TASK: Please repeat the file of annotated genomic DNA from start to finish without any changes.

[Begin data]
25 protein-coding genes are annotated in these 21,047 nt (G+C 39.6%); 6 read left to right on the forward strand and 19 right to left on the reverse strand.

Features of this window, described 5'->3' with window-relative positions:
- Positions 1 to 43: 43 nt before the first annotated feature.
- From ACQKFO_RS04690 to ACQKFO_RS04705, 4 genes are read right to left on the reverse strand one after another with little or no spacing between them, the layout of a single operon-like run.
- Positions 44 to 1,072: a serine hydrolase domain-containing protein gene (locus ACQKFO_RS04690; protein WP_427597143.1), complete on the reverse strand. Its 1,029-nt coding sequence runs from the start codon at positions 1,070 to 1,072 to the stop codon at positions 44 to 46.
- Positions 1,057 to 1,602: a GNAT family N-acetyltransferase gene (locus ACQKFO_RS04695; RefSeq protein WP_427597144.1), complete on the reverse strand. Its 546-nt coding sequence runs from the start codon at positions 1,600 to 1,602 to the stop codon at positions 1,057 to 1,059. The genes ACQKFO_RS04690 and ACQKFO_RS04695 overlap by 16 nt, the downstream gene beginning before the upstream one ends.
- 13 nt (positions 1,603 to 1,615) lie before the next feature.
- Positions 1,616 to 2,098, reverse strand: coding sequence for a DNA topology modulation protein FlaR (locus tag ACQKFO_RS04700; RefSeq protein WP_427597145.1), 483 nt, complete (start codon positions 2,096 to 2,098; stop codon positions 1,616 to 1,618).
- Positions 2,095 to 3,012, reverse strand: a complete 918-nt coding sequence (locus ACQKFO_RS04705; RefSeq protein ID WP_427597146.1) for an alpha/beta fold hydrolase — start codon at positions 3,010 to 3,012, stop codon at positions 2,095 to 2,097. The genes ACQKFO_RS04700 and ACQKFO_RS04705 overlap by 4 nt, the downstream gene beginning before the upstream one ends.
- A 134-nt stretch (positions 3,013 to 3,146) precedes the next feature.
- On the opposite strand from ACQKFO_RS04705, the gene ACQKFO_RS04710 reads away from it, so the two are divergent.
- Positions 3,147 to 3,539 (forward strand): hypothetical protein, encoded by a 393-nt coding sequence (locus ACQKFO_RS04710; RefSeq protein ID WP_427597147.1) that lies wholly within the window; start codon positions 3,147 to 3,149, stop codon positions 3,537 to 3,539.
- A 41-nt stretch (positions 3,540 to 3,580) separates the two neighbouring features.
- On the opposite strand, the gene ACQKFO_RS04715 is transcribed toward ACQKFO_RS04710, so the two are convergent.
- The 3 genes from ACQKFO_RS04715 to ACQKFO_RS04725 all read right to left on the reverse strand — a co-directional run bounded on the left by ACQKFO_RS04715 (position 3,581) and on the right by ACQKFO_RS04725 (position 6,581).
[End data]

25 protein-coding genes are annotated in these 21,047 nt (G+C 39.6%); 6 read left to right on the forward strand and 19 right to left on the reverse strand.

Features of this window, described 5'->3' with window-relative positions:
- Positions 1 to 43: 43 nt before the first annotated feature.
- From ACQKFO_RS04690 to ACQKFO_RS04705, 4 genes are read right to left on the reverse strand one after another with little or no spacing between them, the layout of a single operon-like run.
- Positions 44 to 1,072: a serine hydrolase domain-containing protein gene (locus ACQKFO_RS04690; protein WP_427597143.1), complete on the reverse strand. Its 1,029-nt coding sequence runs from the start codon at positions 1,070 to 1,072 to the stop codon at positions 44 to 46.
- Positions 1,057 to 1,602: a GNAT family N-acetyltransferase gene (locus ACQKFO_RS04695; RefSeq protein WP_427597144.1), complete on the reverse strand. Its 546-nt coding sequence runs from the start codon at positions 1,600 to 1,602 to the stop codon at positions 1,057 to 1,059. The genes ACQKFO_RS04690 and ACQKFO_RS04695 overlap by 16 nt, the downstream gene beginning before the upstream one ends.
- 13 nt (positions 1,603 to 1,615) lie before the next feature.
- Positions 1,616 to 2,098, reverse strand: coding sequence for a DNA topology modulation protein FlaR (locus tag ACQKFO_RS04700; RefSeq protein WP_427597145.1), 483 nt, complete (start codon positions 2,096 to 2,098; stop codon positions 1,616 to 1,618).
- Positions 2,095 to 3,012, reverse strand: a complete 918-nt coding sequence (locus ACQKFO_RS04705; RefSeq protein ID WP_427597146.1) for an alpha/beta fold hydrolase — start codon at positions 3,010 to 3,012, stop codon at positions 2,095 to 2,097. The genes ACQKFO_RS04700 and ACQKFO_RS04705 overlap by 4 nt, the downstream gene beginning before the upstream one ends.
- A 134-nt stretch (positions 3,013 to 3,146) precedes the next feature.
- On the opposite strand from ACQKFO_RS04705, the gene ACQKFO_RS04710 reads away from it, so the two are divergent.
- Positions 3,147 to 3,539 (forward strand): hypothetical protein, encoded by a 393-nt coding sequence (locus ACQKFO_RS04710; RefSeq protein ID WP_427597147.1) that lies wholly within the window; start codon positions 3,147 to 3,149, stop codon positions 3,537 to 3,539.
- A 41-nt stretch (positions 3,540 to 3,580) separates the two neighbouring features.
- On the opposite strand, the gene ACQKFO_RS04715 is transcribed toward ACQKFO_RS04710, so the two are convergent.
- The 3 genes from ACQKFO_RS04715 to ACQKFO_RS04725 all read right to left on the reverse strand — a co-directional run bounded on the left by ACQKFO_RS04715 (position 3,581) and on the right by ACQKFO_RS04725 (position 6,581).